Thomas W. Ferkol, MD, the Alexis Hartmann, MD, Professor of Pediatrics at Washington University School of Medicine in St. Louis, has been installed as president-elect of the American Thoracic Society (ATS).
He will serve in this post through May 2014, at which time he will be elevated to ATS president for one year. He was installed during the society’s international conference in May.
ATS is an international organization with a membership of more than 15,000 academic pulmonary scientists and clinicians.
Ferkol, who also is a professor of cell biology and physiology, is the director of the Division of Pediatric Allergy, Immunology, and Pulmonary Medicine and past director of the Cystic Fibrosis Center. He has been at the university since 2000.
Ferkol is an American Lung Association Edward Livingston Trudeau Scholar and recipient of the Cystic Fibrosis Foundation (CFF) LeRoy Matthews Physician-Scientist Award.
His research has focused on characterizing genetic and molecular factors that contribute to airway involvement in cystic fibrosis and primary ciliary dyskinesia, a rare disease that causes chronic respiratory infections. He is an investigator for the Genetic Disorders of Mucociliary Clearance Consortium, which is supported by the National Institutes of Health (NIH), and has assembled a clinical, biomedical and engineering research collaborative at Washington University to study the genetic and phenotypic spectrum of ciliopathies.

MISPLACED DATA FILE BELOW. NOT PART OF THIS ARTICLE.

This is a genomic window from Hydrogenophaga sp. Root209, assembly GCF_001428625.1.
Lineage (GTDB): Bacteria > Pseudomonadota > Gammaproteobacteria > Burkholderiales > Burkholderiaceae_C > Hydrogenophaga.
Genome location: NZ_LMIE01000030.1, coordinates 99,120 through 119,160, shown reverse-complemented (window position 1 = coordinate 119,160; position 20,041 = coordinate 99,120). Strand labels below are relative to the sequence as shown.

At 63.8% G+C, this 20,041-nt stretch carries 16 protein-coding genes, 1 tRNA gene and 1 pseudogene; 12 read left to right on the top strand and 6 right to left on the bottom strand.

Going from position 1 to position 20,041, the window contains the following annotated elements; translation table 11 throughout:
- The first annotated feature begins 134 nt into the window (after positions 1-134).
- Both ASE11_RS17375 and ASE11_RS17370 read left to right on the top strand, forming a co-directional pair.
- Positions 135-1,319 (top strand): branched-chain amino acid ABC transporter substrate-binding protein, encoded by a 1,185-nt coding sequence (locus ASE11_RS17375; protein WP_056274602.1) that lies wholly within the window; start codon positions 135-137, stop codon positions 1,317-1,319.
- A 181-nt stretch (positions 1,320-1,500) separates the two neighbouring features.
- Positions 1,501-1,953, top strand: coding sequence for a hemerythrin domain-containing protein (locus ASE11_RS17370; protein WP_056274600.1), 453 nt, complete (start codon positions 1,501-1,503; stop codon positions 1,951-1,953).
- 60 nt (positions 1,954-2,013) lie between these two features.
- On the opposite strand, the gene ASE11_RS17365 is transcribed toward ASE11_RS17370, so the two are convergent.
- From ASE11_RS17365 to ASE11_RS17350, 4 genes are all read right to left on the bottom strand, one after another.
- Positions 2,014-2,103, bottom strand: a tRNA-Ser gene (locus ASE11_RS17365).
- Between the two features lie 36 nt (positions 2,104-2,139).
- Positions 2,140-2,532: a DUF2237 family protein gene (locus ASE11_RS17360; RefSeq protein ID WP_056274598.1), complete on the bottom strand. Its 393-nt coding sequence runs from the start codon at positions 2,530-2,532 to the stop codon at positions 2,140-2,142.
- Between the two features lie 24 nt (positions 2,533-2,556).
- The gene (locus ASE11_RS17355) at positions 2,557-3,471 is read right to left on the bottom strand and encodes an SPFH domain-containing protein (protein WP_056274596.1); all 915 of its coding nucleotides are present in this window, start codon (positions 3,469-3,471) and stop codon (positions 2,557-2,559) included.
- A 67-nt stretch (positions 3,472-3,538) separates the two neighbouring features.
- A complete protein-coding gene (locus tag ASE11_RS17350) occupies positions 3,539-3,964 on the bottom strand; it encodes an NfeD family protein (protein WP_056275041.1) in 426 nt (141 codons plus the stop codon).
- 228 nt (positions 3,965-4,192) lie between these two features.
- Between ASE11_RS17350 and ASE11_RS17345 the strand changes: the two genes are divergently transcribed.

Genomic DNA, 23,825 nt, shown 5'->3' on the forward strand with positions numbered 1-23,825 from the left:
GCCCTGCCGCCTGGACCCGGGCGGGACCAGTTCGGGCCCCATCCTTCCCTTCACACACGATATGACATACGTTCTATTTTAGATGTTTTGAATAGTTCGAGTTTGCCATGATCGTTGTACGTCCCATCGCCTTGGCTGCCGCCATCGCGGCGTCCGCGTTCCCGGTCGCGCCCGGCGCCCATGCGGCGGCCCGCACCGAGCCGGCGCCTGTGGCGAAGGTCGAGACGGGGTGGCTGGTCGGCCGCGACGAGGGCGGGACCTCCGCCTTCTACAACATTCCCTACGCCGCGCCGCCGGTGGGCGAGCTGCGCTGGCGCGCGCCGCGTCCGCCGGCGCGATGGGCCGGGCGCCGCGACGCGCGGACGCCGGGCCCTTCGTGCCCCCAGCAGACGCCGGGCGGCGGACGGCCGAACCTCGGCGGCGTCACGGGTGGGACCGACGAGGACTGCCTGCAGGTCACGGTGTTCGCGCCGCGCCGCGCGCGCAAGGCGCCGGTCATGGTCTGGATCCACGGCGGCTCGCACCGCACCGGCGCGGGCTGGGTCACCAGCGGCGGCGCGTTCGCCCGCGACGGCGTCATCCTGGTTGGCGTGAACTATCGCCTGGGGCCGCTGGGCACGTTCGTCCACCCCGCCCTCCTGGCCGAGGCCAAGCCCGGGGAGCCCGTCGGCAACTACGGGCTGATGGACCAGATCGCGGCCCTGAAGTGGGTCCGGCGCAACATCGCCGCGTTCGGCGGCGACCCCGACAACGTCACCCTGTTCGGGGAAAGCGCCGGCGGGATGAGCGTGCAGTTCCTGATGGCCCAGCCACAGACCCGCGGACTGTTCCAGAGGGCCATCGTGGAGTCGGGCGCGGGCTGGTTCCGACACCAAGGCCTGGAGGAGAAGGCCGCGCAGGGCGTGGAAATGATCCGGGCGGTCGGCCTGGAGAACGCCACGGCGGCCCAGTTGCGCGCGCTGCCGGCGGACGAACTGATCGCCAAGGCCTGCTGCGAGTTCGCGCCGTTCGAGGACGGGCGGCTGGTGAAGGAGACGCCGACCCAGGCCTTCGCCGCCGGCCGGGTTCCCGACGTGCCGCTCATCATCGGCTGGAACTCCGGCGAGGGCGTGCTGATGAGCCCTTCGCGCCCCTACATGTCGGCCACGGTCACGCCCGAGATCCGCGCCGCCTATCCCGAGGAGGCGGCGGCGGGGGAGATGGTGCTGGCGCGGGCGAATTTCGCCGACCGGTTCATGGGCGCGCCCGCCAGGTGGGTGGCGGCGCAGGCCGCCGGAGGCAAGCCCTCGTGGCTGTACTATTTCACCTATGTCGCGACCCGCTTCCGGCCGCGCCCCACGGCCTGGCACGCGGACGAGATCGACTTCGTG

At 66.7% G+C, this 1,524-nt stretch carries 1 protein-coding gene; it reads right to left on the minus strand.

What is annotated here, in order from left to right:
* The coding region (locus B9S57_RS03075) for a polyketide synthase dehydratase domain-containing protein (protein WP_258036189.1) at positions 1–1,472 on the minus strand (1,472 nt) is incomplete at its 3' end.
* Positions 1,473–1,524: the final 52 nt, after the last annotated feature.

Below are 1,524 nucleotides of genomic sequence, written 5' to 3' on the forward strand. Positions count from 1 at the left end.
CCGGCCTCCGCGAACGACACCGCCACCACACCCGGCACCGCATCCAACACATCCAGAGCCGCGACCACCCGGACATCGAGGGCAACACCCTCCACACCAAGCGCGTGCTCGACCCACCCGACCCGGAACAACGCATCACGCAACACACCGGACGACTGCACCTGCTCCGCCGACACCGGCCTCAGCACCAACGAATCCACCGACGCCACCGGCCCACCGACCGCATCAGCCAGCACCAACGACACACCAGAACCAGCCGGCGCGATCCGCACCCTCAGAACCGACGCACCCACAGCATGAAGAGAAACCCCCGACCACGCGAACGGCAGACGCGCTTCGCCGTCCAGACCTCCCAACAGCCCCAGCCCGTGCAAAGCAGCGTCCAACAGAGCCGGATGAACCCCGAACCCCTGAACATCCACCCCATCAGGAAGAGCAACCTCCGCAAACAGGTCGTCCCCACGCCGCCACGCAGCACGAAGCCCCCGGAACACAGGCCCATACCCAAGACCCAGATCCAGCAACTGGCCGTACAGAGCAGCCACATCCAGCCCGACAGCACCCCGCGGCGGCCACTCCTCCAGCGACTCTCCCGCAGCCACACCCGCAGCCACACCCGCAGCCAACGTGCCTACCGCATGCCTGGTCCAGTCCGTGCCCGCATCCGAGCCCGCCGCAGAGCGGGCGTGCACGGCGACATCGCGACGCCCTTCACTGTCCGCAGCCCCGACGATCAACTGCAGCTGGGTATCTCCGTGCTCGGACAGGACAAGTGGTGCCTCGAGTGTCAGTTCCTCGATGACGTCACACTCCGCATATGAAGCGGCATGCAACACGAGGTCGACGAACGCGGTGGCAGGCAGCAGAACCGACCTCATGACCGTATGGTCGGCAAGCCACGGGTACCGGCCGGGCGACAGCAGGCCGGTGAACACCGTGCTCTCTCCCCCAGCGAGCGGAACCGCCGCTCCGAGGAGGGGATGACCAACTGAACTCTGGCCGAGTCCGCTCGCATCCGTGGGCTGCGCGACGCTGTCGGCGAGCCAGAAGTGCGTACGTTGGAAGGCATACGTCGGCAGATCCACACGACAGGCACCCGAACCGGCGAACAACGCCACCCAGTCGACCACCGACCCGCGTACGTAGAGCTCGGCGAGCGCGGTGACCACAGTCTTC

Since joining the ATS in 1995, Ferkol has been active in the Scientific Assembly on Pediatrics, having served as assembly chair and chair of its program committee. He oversees the ATS Finance Committee, among other roles with the organization. He has been a member of several scientific review groups, including the NIH Gene and Drug Delivery Systems study section, ATS Career Development Grants Review Committee, CFF Research Development Program Review Committee, and CFF Functional Genomics Review Committee.
Ferkol earned a medical degree from the Ohio State University College of Medicine. He completed residency training at the University of North Carolina at Chapel Hill and received his fellowship training in pediatric pulmonology at Case Western Reserve University in Cleveland, after which he joined the pediatric faculty there.
Washington University School of Medicine’s 2,100 employed and volunteer faculty physicians also are the medical staff of Barnes-Jewish and St. Louis Children’s hospitals. The School of Medicine is one of the leading medical research, teaching and patient-care institutions in the nation, currently ranked sixth in the nation by U.S. News & World Report. Through its affiliations with Barnes-Jewish and St. Louis Children’s hospitals, the School of Medicine is linked to BJC HealthCare.